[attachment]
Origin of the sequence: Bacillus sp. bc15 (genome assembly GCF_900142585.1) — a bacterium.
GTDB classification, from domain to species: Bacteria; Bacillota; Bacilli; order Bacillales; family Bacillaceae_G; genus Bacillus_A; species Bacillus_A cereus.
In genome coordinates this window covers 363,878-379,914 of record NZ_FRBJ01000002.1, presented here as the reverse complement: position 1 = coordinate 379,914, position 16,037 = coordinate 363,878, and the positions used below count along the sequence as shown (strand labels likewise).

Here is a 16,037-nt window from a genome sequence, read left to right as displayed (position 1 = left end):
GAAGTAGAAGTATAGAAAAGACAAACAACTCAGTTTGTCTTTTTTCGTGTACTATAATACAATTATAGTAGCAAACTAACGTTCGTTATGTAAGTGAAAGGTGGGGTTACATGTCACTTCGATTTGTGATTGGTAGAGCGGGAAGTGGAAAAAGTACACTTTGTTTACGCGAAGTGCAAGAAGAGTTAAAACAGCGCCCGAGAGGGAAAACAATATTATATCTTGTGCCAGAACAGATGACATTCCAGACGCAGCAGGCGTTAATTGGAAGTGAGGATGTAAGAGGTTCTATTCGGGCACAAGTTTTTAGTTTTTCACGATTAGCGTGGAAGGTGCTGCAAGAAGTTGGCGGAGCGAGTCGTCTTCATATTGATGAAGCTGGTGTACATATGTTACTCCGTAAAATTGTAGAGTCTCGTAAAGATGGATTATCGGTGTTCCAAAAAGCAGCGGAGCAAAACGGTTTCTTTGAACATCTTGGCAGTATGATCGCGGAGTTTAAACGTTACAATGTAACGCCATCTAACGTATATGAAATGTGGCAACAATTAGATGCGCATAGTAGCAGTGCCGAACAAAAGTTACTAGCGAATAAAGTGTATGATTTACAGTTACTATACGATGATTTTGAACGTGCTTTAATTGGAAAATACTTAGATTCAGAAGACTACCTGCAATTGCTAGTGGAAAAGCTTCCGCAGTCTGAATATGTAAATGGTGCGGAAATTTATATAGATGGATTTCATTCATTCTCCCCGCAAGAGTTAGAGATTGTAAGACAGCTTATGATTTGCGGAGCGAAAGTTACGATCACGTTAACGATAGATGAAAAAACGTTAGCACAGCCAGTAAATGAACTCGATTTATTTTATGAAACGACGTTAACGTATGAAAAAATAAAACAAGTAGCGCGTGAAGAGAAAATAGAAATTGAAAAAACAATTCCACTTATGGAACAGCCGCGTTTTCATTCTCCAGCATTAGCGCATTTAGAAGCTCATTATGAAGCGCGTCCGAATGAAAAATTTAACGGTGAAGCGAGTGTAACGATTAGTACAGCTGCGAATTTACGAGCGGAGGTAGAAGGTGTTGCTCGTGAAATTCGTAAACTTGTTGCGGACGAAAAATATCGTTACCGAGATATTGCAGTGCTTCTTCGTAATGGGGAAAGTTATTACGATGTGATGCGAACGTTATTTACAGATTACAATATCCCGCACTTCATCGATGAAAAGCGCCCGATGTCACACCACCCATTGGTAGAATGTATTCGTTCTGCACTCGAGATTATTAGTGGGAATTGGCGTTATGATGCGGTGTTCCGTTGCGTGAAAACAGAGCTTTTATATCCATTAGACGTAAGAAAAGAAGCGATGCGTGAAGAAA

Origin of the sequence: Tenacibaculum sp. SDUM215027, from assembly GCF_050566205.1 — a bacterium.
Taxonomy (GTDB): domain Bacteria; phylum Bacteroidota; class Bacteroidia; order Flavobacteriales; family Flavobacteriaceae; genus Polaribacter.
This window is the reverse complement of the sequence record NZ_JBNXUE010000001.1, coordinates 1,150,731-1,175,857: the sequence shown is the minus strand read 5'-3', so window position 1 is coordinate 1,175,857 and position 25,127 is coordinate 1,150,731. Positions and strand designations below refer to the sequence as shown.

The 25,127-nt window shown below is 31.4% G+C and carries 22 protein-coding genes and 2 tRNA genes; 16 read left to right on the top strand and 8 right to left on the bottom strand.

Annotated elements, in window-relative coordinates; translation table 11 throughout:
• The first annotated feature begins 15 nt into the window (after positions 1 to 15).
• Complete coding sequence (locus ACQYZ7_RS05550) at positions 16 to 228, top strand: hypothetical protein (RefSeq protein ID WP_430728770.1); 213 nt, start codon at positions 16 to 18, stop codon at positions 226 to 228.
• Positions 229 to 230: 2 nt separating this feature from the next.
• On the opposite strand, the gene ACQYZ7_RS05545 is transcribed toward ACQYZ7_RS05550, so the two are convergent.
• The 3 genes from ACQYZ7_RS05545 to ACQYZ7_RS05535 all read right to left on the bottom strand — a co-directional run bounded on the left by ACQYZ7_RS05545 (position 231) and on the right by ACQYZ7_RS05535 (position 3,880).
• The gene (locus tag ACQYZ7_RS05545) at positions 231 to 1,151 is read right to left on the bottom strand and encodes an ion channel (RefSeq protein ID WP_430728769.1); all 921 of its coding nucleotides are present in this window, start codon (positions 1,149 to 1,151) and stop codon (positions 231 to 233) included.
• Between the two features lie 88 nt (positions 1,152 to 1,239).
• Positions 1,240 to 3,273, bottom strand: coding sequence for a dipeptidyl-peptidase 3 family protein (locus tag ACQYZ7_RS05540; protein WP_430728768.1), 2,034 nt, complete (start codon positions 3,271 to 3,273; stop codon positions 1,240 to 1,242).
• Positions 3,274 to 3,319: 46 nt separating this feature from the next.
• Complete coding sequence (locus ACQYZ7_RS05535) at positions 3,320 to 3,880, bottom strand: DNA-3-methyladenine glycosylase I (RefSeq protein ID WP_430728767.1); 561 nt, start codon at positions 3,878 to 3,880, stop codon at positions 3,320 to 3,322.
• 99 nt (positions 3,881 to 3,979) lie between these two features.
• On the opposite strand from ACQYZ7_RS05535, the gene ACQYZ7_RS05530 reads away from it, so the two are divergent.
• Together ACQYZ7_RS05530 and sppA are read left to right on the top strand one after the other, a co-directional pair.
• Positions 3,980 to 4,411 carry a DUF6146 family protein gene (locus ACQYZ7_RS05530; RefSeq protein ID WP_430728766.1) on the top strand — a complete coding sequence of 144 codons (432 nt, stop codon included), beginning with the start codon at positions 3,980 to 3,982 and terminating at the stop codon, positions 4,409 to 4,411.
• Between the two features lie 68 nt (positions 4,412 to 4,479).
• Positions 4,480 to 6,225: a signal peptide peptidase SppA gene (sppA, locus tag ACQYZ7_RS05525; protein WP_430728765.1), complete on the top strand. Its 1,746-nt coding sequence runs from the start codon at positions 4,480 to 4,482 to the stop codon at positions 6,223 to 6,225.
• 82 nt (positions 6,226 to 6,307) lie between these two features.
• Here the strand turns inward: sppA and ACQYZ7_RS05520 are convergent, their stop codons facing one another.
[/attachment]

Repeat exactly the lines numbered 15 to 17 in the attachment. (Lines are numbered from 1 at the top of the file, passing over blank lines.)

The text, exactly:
• The 3 genes from ACQYZ7_RS05545 to ACQYZ7_RS05535 all read right to left on the bottom strand — a co-directional run bounded on the left by ACQYZ7_RS05545 (position 231) and on the right by ACQYZ7_RS05535 (position 3,880).
• The gene (locus tag ACQYZ7_RS05545) at positions 231 to 1,151 is read right to left on the bottom strand and encodes an ion channel (RefSeq protein ID WP_430728769.1); all 921 of its coding nucleotides are present in this window, start codon (positions 1,149 to 1,151) and stop codon (positions 231 to 233) included.
• Between the two features lie 88 nt (positions 1,152 to 1,239).